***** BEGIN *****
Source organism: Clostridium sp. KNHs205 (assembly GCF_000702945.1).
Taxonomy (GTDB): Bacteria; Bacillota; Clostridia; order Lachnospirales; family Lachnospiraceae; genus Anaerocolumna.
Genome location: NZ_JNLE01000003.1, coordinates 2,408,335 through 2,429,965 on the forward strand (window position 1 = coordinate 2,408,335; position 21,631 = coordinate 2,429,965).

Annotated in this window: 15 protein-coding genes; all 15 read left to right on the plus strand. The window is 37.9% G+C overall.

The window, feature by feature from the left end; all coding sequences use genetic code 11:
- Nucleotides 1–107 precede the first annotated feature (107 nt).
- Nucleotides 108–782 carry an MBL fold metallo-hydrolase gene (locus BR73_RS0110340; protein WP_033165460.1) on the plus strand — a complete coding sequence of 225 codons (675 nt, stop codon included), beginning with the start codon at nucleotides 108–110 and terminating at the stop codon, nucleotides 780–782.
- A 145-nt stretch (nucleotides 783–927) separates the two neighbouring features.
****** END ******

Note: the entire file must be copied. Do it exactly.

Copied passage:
Source organism: Clostridium sp. KNHs205 (assembly GCF_000702945.1).
Taxonomy (GTDB): Bacteria; Bacillota; Clostridia; order Lachnospirales; family Lachnospiraceae; genus Anaerocolumna.
Genome location: NZ_JNLE01000003.1, coordinates 2,408,335 through 2,429,965 on the forward strand (window position 1 = coordinate 2,408,335; position 21,631 = coordinate 2,429,965).

Annotated in this window: 15 protein-coding genes; all 15 read left to right on the plus strand. The window is 37.9% G+C overall.

The window, feature by feature from the left end; all coding sequences use genetic code 11:
- Nucleotides 1–107 precede the first annotated feature (107 nt).
- Nucleotides 108–782 carry an MBL fold metallo-hydrolase gene (locus BR73_RS0110340; protein WP_033165460.1) on the plus strand — a complete coding sequence of 225 codons (675 nt, stop codon included), beginning with the start codon at nucleotides 108–110 and terminating at the stop codon, nucleotides 780–782.
- A 145-nt stretch (nucleotides 783–927) separates the two neighbouring features.